Wonder if Scottish golfer Colin Montgomerie thought his whining about not getting an invite to play in next weekend’s Masters Tournament (while lower ranked Asian golfers, including China’s top player Liang Wenchong, did get special invites) would open up this can of worms.
Thai golfer Prayad Marksaeng (pictured) responded to Monty’s musings:
“I believe they invite Asian players because golf and golfers in Asia are developing fast, and Asian golfers are playing better and better in big tournaments,” Said the player, who is currently ranked 93rd in the world. But Marksaeng didn’t leave it there. Clearly offended personally, he went on to attack Monty’s attitude towards Asian players on tour.
“I have no idea why he (Montgomerie) said that, but maybe he dislikes Asian players — he never talks to Asian players anyway.”
It’s worth pointing out that the Masters has, like them or not, pretty clear rules (scroll to bottom) regarding who is eligible to compete and who is not, and Montgomerie does not meet those qualifications. Granted, neither did Liang, Marksaeng and India’s Jeev Milkha Singh, the other special invite, but the Masters is also a private club and free to do whatever the hell they want with their tournament.
It’s also worth pointing out that these three special invites were announced in January, and the Masters made it pretty clear then why those three players were chosen:
“These three individuals are successful, accomplished and talented golfers deserving of a Masters invitation,” [Chairman of the Masters Tournament and Augusta National Golf Club Billy] Payne said. “They are outstanding representatives of their respective countries. This is also another component in our objective of growing the game of golf worldwide utilizing the Masters brand. We think the interest in golf in each country will heighten when these players compete in the Masters.”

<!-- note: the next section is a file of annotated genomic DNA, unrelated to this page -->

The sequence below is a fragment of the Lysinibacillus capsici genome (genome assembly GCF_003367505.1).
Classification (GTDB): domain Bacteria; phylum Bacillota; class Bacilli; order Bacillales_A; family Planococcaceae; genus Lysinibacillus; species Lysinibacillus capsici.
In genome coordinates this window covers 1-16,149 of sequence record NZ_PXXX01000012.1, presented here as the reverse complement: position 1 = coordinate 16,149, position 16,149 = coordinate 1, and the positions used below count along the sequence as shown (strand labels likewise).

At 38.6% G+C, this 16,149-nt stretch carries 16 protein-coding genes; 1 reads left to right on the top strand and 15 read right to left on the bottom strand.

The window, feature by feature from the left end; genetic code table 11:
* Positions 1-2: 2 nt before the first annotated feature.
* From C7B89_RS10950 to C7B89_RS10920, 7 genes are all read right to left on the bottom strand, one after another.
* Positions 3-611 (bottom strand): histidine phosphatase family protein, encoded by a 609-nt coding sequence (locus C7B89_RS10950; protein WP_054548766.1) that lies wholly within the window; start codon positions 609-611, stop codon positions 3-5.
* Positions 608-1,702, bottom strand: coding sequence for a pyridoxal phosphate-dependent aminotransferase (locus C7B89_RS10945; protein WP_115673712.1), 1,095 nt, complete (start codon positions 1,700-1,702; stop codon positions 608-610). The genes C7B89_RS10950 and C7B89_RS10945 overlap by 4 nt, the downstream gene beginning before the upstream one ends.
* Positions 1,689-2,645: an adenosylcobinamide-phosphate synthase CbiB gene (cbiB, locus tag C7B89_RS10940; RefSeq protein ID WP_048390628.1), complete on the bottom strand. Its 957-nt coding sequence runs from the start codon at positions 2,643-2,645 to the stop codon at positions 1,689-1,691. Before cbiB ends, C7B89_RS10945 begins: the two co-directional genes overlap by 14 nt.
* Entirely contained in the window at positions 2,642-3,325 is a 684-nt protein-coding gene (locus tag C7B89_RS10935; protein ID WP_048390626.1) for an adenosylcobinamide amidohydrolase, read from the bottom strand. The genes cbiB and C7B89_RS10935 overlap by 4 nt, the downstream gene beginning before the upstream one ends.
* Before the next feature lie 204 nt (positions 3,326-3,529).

The three invitees from Asia aren’t exactly schlubs, either — Liang was Asia’s top golfer last year — and, as golf writer Dan O’Neill mentions, Montgomerie “would hardly be first in line for the next available [invitation]” anyway:
Montgomerie has been consistently prominent in Europe, no question. At the same time, he has done next to nothing stateside. He has nary a major championship to his credit. A few close calls, zero cigars.
What’s more, he has not exactly been a ball of fire at Augusta in recent times. In his last four appearances, he has three missed cuts and a tie for 48th on his resume. His last top-10 was 1998.
Monty’s manager is now left playing damage control (his client’s outburst couldn’t have helped his chances of getting invited to future Masters tournaments). “Colin completely understands Augusta’s right to promote themselves,” Guy Kinnings said. “The last thing he would want to do is show disrespect or tell them who they should or should not invite. He’s done everything he can to be there, including changing his schedule, and he’s just very disappointed because he values the tournament so highly. He does, though, feel he makes an important contribution around the world in promoting golf.”